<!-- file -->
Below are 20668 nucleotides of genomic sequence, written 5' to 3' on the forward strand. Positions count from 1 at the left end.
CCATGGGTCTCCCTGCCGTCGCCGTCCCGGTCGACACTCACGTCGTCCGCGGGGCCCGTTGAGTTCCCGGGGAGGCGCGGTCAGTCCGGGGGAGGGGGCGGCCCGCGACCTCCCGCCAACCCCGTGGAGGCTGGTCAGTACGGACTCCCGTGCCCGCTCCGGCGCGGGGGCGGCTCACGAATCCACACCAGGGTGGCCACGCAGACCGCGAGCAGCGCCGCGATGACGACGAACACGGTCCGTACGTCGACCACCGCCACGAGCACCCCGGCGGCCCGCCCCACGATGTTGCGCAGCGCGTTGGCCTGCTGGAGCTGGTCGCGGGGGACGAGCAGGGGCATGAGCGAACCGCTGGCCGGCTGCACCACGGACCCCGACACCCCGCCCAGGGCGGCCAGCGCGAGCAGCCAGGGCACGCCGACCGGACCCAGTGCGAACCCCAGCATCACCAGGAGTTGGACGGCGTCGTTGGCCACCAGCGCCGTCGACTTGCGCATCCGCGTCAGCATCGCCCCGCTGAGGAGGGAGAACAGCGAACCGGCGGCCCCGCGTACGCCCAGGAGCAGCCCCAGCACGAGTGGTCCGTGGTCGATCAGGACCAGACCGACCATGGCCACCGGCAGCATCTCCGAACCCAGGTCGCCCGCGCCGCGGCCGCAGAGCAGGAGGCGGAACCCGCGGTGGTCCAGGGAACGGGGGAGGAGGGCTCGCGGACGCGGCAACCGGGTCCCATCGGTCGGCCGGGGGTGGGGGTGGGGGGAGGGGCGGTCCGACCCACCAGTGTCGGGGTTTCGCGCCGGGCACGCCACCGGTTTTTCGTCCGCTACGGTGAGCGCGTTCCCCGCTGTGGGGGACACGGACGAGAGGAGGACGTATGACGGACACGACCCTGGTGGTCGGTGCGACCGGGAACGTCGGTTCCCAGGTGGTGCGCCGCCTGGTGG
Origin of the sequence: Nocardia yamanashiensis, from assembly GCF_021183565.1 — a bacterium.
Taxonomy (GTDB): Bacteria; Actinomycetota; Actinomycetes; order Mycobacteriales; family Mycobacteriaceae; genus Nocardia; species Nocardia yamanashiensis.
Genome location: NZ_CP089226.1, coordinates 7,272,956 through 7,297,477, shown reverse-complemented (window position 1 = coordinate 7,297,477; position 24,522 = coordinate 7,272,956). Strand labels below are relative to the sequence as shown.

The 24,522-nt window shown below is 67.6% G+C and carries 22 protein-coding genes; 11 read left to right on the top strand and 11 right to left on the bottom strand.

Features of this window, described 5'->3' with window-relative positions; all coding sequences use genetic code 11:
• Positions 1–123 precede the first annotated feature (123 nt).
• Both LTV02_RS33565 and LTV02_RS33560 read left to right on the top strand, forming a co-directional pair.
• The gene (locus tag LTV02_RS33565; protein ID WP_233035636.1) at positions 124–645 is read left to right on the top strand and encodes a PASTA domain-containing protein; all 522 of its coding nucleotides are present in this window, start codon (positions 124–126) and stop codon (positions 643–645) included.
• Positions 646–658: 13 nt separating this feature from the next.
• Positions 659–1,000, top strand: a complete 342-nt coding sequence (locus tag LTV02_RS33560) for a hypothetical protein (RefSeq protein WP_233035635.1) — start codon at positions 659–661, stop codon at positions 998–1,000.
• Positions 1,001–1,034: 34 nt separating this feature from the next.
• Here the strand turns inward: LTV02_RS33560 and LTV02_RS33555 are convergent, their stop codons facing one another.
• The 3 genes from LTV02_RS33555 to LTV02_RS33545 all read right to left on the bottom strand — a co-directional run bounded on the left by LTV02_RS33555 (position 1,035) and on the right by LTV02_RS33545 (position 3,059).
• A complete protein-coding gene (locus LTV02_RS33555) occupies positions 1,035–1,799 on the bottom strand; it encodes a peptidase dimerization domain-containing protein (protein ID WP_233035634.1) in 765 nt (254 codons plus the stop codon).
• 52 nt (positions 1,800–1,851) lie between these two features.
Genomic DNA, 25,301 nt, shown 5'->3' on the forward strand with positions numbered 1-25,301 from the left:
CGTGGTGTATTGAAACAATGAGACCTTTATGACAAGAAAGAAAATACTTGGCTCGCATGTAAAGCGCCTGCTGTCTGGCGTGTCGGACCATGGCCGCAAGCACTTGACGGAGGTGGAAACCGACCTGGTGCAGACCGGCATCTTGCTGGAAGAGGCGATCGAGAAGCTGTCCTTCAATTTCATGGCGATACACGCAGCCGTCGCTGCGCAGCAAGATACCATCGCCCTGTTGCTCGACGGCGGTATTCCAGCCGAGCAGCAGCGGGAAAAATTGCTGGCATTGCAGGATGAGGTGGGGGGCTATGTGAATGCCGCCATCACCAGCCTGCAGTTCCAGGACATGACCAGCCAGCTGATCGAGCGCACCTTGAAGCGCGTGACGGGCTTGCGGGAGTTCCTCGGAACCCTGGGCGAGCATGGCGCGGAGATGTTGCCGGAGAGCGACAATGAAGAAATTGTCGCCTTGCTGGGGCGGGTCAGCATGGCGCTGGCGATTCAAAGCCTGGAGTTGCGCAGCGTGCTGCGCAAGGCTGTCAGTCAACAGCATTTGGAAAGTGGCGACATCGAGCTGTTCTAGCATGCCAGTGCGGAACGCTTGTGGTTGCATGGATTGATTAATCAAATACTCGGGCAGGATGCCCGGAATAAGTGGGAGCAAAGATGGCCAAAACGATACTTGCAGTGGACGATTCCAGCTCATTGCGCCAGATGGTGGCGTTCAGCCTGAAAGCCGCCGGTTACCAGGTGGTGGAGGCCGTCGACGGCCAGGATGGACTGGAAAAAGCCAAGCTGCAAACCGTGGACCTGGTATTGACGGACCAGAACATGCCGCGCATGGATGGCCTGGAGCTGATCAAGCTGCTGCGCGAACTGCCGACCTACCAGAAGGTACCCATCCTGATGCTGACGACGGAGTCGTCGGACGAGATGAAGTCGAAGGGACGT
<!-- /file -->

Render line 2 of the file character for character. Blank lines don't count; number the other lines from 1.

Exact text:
CCATGGGTCTCCCTGCCGTCGCCGTCCCGGTCGACACTCACGTCGTCCGCGGGGCCCGTTGAGTTCCCGGGGAGGCGCGGTCAGTCCGGGGGAGGGGGCGGCCCGCGACCTCCCGCCAACCCCGTGGAGGCTGGTCAGTACGGACTCCCGTGCCCGCTCCGGCGCGGGGGCGGCTCACGAATCCACACCAGGGTGGCCACGCAGACCGCGAGCAGCGCCGCGATGACGACGAACACGGTCCGTACGTCGACCACCGCCACGAGCACCCCGGCGGCCCGCCCCACGATGTTGCGCAGCGCGTTGGCCTGCTGGAGCTGGTCGCGGGGGACGAGCAGGGGCATGAGCGAACCGCTGGCCGGCTGCACCACGGACCCCGACACCCCGCCCAGGGCGGCCAGCGCGAGCAGCCAGGGCACGCCGACCGGACCCAGTGCGAACCCCAGCATCACCAGGAGTTGGACGGCGTCGTTGGCCACCAGCGCCGTCGACTTGCGCATCCGCGTCAGCATCGCCCCGCTGAGGAGGGAGAACAGCGAACCGGCGGCCCCGCGTACGCCCAGGAGCAGCCCCAGCACGAGTGGTCCGTGGTCGATCAGGACCAGACCGACCATGGCCACCGGCAGCATCTCCGAACCCAGGTCGCCCGCGCCGCGGCCGCAGAGCAGGAGGCGGAACCCGCGGTGGTCCAGGGAACGGGGGAGGAGGGCTCGCGGACGCGGCAACCGGGTCCCATCGGTCGGCCGGGGGTGGGGGTGGGGGGAGGGGCGGTCCGACCCACCAGTGTCGGGGTTTCGCGCCGGGCACGCCACCGGTTTTTCGTCCGCTACGGTGAGCGCGTTCCCCGCTGTGGGGGACACGGACGAGAGGAGGACGTATGACGGACACGACCCTGGTGGTCGGTGCGACCGGGAACGTCGGTTCCCAGGTGGTGCGCCGCCTGGTGG